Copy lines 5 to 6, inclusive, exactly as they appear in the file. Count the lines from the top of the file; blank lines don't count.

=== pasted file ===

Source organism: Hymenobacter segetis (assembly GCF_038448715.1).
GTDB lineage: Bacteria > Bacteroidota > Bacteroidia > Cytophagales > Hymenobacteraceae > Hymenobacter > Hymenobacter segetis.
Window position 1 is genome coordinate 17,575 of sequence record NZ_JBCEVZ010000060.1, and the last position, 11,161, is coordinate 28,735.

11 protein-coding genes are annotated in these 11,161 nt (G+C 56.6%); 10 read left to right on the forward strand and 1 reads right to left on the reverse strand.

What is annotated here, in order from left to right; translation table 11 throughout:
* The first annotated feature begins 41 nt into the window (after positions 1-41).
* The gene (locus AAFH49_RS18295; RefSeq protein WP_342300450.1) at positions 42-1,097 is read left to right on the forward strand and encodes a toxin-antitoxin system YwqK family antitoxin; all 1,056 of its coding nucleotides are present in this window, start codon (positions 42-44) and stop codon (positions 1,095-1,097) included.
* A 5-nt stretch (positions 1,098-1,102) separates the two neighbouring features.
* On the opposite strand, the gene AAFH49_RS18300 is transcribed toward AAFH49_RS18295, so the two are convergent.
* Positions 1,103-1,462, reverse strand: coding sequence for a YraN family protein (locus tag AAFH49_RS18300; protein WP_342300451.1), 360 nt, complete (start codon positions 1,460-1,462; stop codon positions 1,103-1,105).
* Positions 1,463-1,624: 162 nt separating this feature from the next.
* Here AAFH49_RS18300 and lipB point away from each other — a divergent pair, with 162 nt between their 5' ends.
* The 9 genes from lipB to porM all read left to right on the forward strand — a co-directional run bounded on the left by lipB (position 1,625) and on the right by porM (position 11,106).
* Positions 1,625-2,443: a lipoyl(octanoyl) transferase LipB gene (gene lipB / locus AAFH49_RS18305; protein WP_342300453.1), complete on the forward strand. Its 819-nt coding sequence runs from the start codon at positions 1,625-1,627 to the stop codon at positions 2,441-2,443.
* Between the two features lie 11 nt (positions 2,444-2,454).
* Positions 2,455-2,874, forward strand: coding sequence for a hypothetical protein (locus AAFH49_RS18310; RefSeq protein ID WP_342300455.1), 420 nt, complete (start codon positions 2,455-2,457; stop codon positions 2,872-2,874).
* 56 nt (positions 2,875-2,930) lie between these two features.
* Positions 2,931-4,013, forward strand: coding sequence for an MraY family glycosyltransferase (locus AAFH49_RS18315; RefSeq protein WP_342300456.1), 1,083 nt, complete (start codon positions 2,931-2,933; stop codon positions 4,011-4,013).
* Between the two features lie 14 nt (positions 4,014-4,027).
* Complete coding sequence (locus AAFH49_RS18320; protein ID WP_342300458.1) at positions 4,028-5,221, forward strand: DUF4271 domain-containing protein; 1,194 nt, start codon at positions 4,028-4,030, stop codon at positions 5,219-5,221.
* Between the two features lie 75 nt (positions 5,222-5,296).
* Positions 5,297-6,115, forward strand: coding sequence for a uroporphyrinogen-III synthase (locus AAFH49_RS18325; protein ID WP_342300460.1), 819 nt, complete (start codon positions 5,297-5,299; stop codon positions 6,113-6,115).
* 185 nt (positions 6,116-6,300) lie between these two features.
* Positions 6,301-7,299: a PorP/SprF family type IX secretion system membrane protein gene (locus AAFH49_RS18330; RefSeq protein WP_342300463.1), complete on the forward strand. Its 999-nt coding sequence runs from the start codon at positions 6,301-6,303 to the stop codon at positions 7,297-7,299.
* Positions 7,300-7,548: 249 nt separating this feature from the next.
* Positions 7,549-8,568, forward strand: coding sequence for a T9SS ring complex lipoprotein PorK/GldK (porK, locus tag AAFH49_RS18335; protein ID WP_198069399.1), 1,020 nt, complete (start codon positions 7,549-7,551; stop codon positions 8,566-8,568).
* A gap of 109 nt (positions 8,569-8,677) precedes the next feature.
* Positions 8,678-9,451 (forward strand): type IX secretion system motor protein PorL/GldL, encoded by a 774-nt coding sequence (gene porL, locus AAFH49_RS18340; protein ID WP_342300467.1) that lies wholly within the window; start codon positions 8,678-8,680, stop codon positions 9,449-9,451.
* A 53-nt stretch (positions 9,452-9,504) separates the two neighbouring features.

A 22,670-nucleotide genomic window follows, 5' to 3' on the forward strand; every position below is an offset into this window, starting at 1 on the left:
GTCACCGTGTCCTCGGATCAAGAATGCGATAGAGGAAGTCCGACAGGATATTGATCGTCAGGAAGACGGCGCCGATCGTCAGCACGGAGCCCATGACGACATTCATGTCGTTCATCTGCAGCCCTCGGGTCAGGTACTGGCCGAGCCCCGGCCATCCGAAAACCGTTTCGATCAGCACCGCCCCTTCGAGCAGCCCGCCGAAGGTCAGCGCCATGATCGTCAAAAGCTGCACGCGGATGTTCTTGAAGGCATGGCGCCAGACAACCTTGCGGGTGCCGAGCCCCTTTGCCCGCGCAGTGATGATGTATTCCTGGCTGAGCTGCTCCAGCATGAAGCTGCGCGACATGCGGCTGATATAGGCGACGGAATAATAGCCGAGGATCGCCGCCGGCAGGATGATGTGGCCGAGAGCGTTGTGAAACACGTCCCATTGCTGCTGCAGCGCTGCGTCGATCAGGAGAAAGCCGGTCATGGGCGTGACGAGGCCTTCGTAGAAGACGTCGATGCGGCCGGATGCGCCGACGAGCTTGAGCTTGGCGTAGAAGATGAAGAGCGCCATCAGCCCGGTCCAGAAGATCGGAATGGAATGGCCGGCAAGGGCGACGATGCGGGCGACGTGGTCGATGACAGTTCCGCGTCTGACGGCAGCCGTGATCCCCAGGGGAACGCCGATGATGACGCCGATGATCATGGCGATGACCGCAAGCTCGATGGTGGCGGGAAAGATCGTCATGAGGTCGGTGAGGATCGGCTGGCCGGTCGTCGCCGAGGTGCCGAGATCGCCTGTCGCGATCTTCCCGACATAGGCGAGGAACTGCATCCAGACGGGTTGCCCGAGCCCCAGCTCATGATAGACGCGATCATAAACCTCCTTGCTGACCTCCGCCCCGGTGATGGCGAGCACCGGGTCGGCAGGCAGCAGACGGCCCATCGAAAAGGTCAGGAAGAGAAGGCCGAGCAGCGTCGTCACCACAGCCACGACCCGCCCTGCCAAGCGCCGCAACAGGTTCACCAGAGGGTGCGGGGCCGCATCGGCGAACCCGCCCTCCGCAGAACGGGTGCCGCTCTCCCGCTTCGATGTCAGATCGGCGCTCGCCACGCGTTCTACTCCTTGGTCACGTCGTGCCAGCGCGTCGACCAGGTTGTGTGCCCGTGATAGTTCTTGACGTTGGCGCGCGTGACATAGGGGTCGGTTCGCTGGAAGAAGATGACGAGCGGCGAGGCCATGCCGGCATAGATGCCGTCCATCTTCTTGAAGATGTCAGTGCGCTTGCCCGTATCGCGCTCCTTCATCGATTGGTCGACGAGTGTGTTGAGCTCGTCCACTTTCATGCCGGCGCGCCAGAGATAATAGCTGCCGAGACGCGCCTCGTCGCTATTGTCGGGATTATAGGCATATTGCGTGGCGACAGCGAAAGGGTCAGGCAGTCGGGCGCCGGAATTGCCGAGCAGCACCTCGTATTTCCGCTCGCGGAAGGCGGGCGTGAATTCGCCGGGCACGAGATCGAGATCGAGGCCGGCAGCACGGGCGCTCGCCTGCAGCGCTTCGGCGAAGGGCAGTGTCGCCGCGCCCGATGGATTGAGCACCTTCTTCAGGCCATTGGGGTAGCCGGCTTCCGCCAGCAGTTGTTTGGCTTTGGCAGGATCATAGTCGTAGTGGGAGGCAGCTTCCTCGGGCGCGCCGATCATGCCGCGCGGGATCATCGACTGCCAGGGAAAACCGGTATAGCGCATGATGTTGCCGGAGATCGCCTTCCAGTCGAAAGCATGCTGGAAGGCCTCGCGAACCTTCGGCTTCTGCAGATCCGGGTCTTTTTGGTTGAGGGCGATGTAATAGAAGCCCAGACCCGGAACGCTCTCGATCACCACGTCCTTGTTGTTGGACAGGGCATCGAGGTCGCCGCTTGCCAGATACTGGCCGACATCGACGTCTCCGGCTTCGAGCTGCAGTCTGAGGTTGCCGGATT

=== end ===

What is annotated here, in order from left to right; translation table 11 throughout:
* The first annotated feature begins 41 nt into the window (after positions 1-41).